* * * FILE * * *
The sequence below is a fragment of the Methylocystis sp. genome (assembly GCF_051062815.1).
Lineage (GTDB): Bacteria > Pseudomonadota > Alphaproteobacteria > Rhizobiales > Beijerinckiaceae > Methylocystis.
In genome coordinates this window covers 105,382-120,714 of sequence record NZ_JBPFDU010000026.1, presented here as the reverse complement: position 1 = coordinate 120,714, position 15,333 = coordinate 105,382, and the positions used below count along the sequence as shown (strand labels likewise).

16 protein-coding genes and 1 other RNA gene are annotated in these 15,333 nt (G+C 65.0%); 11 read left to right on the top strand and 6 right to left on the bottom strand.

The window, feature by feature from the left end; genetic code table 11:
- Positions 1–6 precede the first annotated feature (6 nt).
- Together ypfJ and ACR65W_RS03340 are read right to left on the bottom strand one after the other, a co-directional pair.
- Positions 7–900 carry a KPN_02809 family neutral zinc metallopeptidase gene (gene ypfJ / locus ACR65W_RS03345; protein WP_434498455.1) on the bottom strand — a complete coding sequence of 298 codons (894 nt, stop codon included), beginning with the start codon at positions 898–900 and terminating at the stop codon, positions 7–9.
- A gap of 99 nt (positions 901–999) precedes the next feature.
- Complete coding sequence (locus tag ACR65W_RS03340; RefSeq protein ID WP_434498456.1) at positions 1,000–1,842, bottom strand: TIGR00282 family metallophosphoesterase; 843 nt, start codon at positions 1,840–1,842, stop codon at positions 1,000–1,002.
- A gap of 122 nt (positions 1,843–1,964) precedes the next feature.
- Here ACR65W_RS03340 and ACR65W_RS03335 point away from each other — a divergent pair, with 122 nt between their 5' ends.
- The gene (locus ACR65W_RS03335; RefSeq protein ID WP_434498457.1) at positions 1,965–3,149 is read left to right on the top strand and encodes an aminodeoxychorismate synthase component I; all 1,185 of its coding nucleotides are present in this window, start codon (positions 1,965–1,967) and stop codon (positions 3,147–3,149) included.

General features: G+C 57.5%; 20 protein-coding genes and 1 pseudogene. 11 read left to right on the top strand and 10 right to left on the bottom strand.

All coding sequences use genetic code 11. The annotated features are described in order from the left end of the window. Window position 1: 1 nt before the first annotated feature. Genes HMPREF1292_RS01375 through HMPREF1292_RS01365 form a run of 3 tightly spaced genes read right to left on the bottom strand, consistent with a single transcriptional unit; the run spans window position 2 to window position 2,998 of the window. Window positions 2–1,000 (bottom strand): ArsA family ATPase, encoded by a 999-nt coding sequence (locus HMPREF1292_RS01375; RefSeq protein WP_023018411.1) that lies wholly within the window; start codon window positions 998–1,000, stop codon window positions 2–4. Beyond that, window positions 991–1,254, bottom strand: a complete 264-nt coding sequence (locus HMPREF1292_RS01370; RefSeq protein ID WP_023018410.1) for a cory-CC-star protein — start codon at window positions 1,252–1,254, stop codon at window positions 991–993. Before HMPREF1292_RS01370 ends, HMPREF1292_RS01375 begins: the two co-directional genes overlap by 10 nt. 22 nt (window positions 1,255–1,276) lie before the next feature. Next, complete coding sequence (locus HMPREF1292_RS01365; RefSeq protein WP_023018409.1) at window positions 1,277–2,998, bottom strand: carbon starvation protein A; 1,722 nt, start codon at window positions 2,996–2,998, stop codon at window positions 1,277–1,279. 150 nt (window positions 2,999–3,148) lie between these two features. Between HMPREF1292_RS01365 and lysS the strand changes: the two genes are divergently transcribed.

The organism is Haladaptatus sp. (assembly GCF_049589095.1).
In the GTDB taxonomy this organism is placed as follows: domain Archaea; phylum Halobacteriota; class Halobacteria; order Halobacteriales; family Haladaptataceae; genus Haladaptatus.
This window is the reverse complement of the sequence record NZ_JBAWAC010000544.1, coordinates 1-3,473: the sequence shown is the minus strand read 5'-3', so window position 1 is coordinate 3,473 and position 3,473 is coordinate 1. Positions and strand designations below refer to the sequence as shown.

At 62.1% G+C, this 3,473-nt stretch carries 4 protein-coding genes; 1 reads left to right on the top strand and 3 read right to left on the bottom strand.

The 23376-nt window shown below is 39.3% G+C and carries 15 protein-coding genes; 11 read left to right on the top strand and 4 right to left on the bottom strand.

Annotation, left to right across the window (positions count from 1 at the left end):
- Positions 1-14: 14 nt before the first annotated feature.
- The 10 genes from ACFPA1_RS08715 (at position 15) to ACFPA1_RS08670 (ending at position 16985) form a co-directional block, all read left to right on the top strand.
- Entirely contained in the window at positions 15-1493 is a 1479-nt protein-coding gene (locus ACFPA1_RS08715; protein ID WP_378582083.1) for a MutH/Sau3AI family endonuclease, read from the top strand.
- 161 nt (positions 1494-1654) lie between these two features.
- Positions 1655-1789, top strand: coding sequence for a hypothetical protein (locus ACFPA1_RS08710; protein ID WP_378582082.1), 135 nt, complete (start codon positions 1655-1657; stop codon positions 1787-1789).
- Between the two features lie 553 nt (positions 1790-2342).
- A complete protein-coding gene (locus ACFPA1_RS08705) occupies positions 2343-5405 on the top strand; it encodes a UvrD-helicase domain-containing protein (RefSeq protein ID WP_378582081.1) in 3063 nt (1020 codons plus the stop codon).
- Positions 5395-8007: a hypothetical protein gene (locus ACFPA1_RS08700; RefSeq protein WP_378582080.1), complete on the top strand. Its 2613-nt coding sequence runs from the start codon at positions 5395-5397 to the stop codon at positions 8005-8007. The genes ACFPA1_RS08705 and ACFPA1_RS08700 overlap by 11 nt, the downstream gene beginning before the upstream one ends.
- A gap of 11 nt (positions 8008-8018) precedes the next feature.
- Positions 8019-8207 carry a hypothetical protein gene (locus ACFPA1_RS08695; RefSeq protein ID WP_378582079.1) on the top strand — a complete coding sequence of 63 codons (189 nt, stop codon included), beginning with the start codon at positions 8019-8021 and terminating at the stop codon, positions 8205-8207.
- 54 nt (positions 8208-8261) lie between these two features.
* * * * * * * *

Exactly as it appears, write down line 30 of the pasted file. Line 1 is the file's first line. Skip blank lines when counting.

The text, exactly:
- A gap of 11 nt (positions 8008-8018) precedes the next feature.